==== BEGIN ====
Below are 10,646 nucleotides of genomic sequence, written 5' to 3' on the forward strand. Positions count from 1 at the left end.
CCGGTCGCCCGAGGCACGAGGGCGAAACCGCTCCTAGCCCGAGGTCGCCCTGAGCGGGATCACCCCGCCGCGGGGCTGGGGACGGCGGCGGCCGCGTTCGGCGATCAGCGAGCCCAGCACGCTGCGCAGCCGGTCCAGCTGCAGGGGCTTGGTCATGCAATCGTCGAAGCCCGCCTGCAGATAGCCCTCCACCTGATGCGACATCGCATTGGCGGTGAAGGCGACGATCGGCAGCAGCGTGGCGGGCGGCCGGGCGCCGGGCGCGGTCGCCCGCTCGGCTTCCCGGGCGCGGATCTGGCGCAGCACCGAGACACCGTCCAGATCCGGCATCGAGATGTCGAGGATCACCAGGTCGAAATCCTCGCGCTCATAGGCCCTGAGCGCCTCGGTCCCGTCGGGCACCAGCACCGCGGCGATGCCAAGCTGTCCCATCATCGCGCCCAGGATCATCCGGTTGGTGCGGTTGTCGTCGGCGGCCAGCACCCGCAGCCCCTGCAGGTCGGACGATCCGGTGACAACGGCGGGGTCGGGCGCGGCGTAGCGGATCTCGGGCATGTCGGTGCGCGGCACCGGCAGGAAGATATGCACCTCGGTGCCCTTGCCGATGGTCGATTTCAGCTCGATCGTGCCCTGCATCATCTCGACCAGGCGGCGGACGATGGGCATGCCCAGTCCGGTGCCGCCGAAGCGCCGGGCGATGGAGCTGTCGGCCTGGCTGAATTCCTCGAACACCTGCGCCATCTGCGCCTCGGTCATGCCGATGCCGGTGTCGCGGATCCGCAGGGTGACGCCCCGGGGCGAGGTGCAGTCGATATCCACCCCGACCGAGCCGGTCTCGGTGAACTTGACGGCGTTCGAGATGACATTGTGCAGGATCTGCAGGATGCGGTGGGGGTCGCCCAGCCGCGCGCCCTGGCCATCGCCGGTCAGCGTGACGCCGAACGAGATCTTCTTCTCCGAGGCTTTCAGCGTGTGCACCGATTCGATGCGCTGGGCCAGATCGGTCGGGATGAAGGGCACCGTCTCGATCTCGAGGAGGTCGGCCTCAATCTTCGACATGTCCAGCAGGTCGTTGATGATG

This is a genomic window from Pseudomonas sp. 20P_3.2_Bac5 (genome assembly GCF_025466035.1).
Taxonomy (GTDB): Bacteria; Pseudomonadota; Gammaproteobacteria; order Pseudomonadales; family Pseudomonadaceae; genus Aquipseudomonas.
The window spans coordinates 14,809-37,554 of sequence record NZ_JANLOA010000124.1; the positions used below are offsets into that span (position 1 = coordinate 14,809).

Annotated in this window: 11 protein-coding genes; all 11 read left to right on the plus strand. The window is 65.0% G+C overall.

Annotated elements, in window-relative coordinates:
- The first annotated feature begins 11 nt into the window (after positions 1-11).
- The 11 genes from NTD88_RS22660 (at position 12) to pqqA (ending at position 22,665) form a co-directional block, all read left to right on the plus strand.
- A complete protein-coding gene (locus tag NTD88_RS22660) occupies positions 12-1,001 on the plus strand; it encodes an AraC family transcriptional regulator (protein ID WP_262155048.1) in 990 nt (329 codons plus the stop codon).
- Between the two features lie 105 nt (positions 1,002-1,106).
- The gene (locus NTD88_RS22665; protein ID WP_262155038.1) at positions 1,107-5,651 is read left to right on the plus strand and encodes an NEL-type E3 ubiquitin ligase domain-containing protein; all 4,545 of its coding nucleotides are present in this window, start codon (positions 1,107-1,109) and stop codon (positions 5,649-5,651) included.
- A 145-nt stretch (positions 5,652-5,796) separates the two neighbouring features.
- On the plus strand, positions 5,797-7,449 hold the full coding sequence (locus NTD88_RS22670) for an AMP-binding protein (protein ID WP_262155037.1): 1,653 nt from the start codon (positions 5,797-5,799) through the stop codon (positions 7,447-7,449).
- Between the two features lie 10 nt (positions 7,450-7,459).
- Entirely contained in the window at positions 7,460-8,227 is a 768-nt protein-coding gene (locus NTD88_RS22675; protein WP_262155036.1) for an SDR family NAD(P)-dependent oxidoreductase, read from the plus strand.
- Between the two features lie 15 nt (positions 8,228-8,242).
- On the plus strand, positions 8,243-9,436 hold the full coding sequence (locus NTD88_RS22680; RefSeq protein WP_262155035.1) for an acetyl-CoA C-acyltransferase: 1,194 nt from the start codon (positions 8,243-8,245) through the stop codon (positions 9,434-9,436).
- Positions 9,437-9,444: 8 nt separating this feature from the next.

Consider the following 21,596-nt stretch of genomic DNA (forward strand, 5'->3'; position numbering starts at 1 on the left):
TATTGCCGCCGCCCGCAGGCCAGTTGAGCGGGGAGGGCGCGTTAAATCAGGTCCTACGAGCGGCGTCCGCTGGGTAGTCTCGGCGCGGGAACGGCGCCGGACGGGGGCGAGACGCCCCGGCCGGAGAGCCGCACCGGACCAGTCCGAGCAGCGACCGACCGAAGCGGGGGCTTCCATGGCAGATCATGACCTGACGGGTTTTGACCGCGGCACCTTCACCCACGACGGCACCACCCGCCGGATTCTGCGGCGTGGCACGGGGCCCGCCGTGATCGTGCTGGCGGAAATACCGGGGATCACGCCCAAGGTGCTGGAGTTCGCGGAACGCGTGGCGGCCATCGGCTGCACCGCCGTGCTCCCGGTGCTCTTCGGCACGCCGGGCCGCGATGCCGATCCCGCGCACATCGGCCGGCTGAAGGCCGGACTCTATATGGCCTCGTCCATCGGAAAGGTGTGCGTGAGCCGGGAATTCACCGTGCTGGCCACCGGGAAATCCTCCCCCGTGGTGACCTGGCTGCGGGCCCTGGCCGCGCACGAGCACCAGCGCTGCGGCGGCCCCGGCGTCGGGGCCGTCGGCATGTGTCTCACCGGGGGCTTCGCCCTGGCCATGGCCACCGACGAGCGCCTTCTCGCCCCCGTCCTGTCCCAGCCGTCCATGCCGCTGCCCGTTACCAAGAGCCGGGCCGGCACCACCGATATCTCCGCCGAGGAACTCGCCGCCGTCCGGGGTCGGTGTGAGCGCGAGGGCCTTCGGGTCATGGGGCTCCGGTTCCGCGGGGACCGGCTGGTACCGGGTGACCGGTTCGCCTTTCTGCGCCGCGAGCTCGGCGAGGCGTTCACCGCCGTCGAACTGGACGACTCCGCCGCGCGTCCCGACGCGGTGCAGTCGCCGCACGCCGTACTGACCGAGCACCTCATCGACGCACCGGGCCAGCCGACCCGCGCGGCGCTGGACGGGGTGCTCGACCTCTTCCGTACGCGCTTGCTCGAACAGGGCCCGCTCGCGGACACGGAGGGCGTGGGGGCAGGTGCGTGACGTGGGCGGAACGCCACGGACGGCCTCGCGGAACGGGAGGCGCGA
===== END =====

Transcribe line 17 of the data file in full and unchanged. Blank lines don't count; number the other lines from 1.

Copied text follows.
- Between the two features lie 15 nt (positions 8,228-8,242).